Jewish Rituals

Ki Tissa: Shabbat in Jerusalem

Ki Tissa: Shabbat in Jerusalem

“V’shamru v’nai Yisrael et haShabbat, la’asot et haShabbat l’dorotam b’rit olam….” The Israelite people shall keep the Sabbath, observing the Sabbath throughout the ages as a covenant for all time:  Ex. 31:16  This familiar Saturday morning Kiddush verse comes from this week’s Torah portion, Ki Tissa.  But the Torah says relatively little about how the Sabbath is to be observed. ...

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Yitro: G-d and Satan discuss the 10 Commandments

Yitro: G-d and Satan discuss the 10 Commandments

G-d and His servant, Satan, were having another conversation. (Cross-ref. Book of Job).  G-d said: “I’m so proud of My Jewish people!  This Shabbat they’ll read Parashat Yitro, which includes what they call My “Ten Commandments.”  These are the core rules that set forth how I expect them to live, both in their relationship with Me and with each other.  They’ll even stand up while the Ten Commandments are read, which shows how important they consider them.” Satan was distinctly unimpressed. ...

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Bo: How About a Date?

Bo: How About a Date?

A couple of years ago I read about a group of American Jewish teens on a Birthright or similar trip to Israel.  After a meal, one of them apparently said: “It’s time to say the Birkat.”  One of the soldiers guarding them said: “You must not even know what that word means; you can’t say “the Birkat;” it’s not a word you can use by itself.  (The subtext to the remark was, “You think you are superior Jews because you say a prayer in Hebrew, but you don’t even understand what you are saying!”   The kids responded ...

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Va-Yehi: Blessing your children

Va-Yehi: Blessing your children

This week’s Torah portion, Va-yehi, contains a sequence that initially seems surprising.   Joseph, Viceroy of Egypt, brings his sons, Manesseh and Ephraim, to see their aged grandfather Jacob for the last time.  Jacob places his hands on their heads.  The text then says “And he blessed Joseph saying …. ‘May G-d … bless the lads.’”  (Gen. 48:15)  That is, Jacob blessed his son by blessing his grandchildren! ...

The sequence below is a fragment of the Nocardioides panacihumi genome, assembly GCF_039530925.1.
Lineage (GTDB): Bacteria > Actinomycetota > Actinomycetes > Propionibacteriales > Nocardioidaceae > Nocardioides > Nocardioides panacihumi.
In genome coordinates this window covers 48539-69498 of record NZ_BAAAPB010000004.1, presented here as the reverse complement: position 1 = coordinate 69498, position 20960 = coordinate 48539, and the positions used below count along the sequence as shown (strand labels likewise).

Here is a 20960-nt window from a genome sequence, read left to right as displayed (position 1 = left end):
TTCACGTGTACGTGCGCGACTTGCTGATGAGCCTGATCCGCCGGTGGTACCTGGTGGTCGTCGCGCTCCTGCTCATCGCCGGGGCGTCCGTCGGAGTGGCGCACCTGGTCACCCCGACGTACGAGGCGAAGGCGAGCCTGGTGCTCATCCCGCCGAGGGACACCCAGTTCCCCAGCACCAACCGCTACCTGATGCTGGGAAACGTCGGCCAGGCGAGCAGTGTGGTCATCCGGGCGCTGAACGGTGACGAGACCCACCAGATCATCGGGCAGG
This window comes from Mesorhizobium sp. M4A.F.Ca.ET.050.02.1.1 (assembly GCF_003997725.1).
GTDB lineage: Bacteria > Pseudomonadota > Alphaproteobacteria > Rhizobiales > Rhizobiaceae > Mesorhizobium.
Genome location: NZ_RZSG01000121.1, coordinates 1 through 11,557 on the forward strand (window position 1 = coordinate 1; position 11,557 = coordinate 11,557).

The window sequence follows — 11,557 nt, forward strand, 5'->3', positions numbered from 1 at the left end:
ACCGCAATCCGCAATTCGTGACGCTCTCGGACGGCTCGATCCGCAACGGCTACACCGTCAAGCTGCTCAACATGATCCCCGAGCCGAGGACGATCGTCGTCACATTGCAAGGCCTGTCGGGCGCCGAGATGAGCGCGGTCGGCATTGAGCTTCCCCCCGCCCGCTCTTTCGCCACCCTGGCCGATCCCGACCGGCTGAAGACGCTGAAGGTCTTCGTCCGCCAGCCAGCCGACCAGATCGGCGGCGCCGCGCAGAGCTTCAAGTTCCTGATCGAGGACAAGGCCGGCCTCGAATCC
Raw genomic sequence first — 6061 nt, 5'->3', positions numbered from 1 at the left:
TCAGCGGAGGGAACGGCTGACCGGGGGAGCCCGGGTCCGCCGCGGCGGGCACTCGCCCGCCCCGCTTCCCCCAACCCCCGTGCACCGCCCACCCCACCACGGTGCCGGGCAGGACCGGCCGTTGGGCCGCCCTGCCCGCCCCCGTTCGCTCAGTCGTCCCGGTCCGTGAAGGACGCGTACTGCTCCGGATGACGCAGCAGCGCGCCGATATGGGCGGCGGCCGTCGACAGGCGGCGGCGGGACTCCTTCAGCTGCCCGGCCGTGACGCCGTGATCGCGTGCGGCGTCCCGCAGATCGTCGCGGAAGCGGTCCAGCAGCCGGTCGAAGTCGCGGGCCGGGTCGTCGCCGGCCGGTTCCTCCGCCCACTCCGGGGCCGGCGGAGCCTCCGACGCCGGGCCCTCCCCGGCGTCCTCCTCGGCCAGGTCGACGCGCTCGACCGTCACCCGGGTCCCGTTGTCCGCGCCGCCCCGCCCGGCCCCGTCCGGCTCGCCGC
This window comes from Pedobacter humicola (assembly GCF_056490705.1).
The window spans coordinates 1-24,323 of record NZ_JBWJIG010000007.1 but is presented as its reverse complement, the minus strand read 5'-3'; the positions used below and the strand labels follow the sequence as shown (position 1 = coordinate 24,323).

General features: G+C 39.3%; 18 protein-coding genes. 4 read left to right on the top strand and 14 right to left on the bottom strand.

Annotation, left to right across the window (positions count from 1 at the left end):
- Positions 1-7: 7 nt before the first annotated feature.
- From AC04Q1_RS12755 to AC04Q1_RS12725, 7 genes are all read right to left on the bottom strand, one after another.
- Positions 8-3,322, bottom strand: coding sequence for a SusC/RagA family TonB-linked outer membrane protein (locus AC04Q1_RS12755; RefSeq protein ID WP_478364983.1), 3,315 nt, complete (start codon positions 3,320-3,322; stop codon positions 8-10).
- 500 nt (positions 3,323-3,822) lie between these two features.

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Hanukah's Message

Hanukah's Message

In recent years at this time, I have researched the story of Hanukah, dressed up as Simon Ben Mattathias to give “dramatic historical presentations” at synagogues, and even lectured about Hanukah aboard cruise ships.  This year, I’m doing something quite different … 

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Chayyei Sarah: A Modest(y) Proposal

Chayyei Sarah: A Modest(y) Proposal

 

Why do Jewish brides veil their faces? In this week’s Torah Portion, Chayyei Sarah, Rebecca, who has never met Isaac, agrees to travel to his home and marry him.  When she first sees him from afar, she takes her veil and covers herself.  (Gen. 25:65).  This biblical story is the source of our “bedecken” wedding veil ritual. But why did she do it? ... 

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Shoftim: Lost and Found

Shoftim: Lost and Found

I lost my new “Smartphone” a few days ago.  It happened somewhere between my Jerusalem apartment and my arrival at morning minyan.  I think I put it on the bus seat when I opened my backpack to retrieve something that then took my full attention during the remaining short ride.   I remember being surprised when I looked up and saw that we were arriving at my stop; I jumped up, grabbed my backpack, and alighted without checking around me. No one has turned it in.  Yet, prompted by the Jewish calendar, I think that I have gained, rather than lost, from this incident ...

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Naso: G-d's Will?

Naso: G-d's Will?
Most of my synagogue experience has been in Reform schuls.  Near the end of Shabbat services, the rabbi and/or cantor recites the “threefold benedictions of Torah” – the Birkat-Kohanim (Priestly Blessings/Benediction):    
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Playing Catch-Up

Playing Catch-Up

Shalom from Jerusalem! This morning in synagogue, I gave a D’var Torah (short teaching) regarding Parashat (Torah Portion) Emor (Leviticus 21:1-25:23). I look forward to sharing it with you next week.  Why not this week?  Because whereas it is Shabbat Emor here in Israel, everywhere else in the world it is Shabbat Acharei Mot – Kiddoshim (a double portion), which we here read last week.  This difference in reading cycles occurs only for a few weeks every couple of years. Why?  The reason, like much of Jewish practice, combines historical, pragmatic, and “religious” considerations.

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A Passover Pilgrimage of the Mind

A Passover Pilgrimage of the Mind

The drive from Ben Gurion airport outside Tel Aviv up into Jerusalem takes only about 35 minutes in non-rush hour traffic.  After initially crossing the coastal plain, one begins the steady climb of about 2,500 feet into the Judean Hills.  I always watch across the highway for a glimpse of the slowly-disintegrating personnel carriers left rusting as memorials to the soldiers and civilians who died there during the 1948 War of Independence.  Then, I scan the hills for the first glimpse of the “Chords Bridge” tower that now marks the principal entry into the Holy City.  All the while, as my vehicle (usually a van-taxi) downshifts up the mountain, I marvel at the thought of my ancestors leaving their homes and making this laborious and dusty ascent by foot or donkey three times each year.  The book of Deuteronomy

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He who guards his mouth preserves his life
Proverbs 13:3